Saratoga County

Zoning changes sought by AMD backed

The town Planning Board is backing most of the zoning changes sought by Advanced Micro Devices as th
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The town Planning Board is backing most of the zoning changes sought by Advanced Micro Devices as the company considers building a $3.2 billion computer chip factory in Luther Forest.

The board voted 6-0 Tuesday night to recommend the Town Board approve most of the requested changes, though with many comments.

It said there are issues like local review of the plant’s environmental compliance audits that should be discussed further between AMD representatives and the Town Board before final decisions are made.

“We still have a lot of work to do, and the Town Board has a lot of work to do,” said Planning Board Chairman Glenn Rockwood.

The approval is a critical step as the town reviews AMD’s plans, first announced to great fanfare in 2006. The company applied for town approvals in February, and the Planning Board had devoted four lengthy meetings since March to discussing the project and its recommendations.

AMD wants changes to the planned development district zoning approved for the Luther Forest Technology Campus in 2004, tailoring the zoning to its specific needs. Key among them, the chipmaker wants permission to eventually build up to three 980,000-square-foot chip fabrication plants on a 230-acre site in the Malta-Stillwater town line, rather than the four somewhat smaller plants originally envisioned by economic developers.

The Planning Board action leaves the project several weeks behind the approval schedule AMD originally sought in February, but Steve Groseclose, AMD’s regulatory approval team leader, said he is comfortable with the progress being made.

“Getting the PDD right is fundamental to our feeling comfortable that this project will succeed,” Groseclose said. “It’s important that we reach the right decision. We don’t want to rush things.”

He said AMD now hopes for a final vote by the Town Board some time in August.

AMD has yet to make a final commitment to build the plant, where an estimated 1,465 people would work. It has until July 2009 to break ground under a $1.2 billion state incentive agreement. Groseclose acknowledged getting the zoning changes approved is a factor in AMD’s decision-making.

“We can’t commit lightly. We have to have confidence we can succeed here,” Groseclose said. “This is strategically important to our future manufacturing strategy.”

The company, which has struggled financially for the past 18 months, is developing an “asset light” strategy that is expected to outsource more of its chip production, but company leaders still haven’t made details of that strategy public.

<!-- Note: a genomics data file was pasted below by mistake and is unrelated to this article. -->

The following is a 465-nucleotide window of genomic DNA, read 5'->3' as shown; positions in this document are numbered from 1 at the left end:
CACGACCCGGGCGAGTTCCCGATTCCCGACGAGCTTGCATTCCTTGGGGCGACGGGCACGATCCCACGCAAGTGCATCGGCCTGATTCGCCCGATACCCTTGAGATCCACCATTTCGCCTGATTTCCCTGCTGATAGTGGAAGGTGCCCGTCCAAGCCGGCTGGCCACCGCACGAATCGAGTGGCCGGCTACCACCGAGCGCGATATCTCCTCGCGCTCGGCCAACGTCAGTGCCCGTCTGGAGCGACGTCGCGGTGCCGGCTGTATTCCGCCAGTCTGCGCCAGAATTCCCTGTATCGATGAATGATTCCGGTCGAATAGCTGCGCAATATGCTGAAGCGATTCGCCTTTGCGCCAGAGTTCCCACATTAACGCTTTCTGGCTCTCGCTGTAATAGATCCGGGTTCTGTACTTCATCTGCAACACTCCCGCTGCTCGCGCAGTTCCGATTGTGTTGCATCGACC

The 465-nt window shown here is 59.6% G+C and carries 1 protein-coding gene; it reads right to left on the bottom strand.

AMD, while it is the world’s No. 2 microprocessor maker, is a distant second to industry giant Intel Corp.

The company had originally proposed beginning to clear land this summer so construction could potentially start in January, but Groseclose said Wednesday that nothing will happen until a commitment is made.

Groseclose, who is AMD’s director of global environmental, health and safety, said the project is also moving forward on other fronts.

AMD next week expects to submit a final environmental impact statement to the town, he said. That will include answers and any changes made in response to public comments on the draft statement given to the town in February.

The Town Board can’t act on the proposed zoning changes until it approves the environmental impact statement, and a list of findings from it is adopted.

“I think it could very well be wrapped up in a month or so, by the first of August,” said Town Supervisor Paul Sausville.

AMD next week plans to file permit applications with the state Department of Environmental Conservation for air emissions and the Saratoga County Sewer District for wastewater discharges, Groseclose said.

While the Planning Board made dozens of comments, the main “condition” set Tuesday was that the town somehow be involved in the plant’s environmental permitting and environmental compliance auditing. A “condition” requires the Town Board to accept it, or vote specifically to override the Planning Board’s advise.

Groseclose said the issue will be settled, although the company feels details of its internal third-party environmental auditing need to remain confidential.

“Every major operation we have, we have some sort of forum for sharing information with the community,” Groseclose said.

Sausville said he’s setting up a meeting to determine whether asking AMD to be certified by DEC’s new Environmental Leaders program might meet the town’s goals.

The Town Board has already received input from its technical consultants, and is also receiving correspondence from its Community Advisory Board. Once all the recommendations are received, the Town Board is expected to hold several workshops to make final decisions on the zoning changes.

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